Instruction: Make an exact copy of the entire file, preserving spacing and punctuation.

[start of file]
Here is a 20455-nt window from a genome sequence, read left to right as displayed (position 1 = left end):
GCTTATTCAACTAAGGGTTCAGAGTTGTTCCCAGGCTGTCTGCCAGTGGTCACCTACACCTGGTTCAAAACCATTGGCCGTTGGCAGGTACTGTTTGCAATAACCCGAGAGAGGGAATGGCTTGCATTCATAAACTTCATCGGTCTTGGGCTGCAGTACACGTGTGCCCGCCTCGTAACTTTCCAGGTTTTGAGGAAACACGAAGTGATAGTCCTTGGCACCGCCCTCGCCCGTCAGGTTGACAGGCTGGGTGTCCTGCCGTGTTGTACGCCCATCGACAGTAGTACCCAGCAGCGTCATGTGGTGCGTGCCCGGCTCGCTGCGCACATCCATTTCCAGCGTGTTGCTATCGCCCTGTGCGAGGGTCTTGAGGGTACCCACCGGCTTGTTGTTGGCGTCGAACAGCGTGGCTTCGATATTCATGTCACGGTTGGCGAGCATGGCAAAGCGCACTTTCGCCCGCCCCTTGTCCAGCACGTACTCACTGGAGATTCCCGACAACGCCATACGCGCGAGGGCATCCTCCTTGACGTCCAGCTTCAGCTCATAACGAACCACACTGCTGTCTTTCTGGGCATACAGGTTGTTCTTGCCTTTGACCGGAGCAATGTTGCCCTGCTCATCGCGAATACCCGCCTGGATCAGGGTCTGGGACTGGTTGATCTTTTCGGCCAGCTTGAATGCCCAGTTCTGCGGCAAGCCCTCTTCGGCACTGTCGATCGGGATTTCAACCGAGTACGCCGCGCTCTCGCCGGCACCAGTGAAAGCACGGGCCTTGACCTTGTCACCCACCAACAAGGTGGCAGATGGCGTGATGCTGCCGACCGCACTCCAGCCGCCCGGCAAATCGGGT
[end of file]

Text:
Here is a 20455-nt window from a genome sequence, read left to right as displayed (position 1 = left end):
GCTTATTCAACTAAGGGTTCAGAGTTGTTCCCAGGCTGTCTGCCAGTGGTCACCTACACCTGGTTCAAAACCATTGGCCGTTGGCAGGTACTGTTTGCAATAACCCGAGAGAGGGAATGGCTTGCATTCATAAACTTCATCGGTCTTGGGCTGCAGTACACGTGTGCCCGCCTCGTAACTTTCCAGGTTTTGAGGAAACACGAAGTGATAGTCCTTGGCACCGCCCTCGCCCGTCAGGTTGACAGGCTGGGTGTCCTGCCGTGTTGTACGCCCATCGACAGTAGTACCCAGCAGCGTCATGTGGTGCGTGCCCGGCTCGCTGCGCACATCCATTTCCAGCGTGTTGCTATCGCCCTGTGCGAGGGTCTTGAGGGTACCCACCGGCTTGTTGTTGGCGTCGAACAGCGTGGCTTCGATATTCATGTCACGGTTGGCGAGCATGGCAAAGCGCACTTTCGCCCGCCCCTTGTCCAGCACGTACTCACTGGAGATTCCCGACAACGCCATACGCGCGAGGGCATCCTCCTTGACGTCCAGCTTCAGCTCATAACGAACCACACTGCTGTCTTTCTGGGCATACAGGTTGTTCTTGCCTTTGACCGGAGCAATGTTGCCCTGCTCATCGCGAATACCCGCCTGGATCAGGGTCTGGGACTGGTTGATCTTTTCGGCCAGCTTGAATGCCCAGTTCTGCGGCAAGCCCTCTTCGGCACTGTCGATCGGGATTTCAACCGAGTACGCCGCGCTCTCGCCGGCACCAGTGAAAGCACGGGCCTTGACCTTGTCACCCACCAACAAGGTGGCAGATGGCGTGATGCTGCCGACCGCACTCCAGCCGCCCGGCAAATCGGGT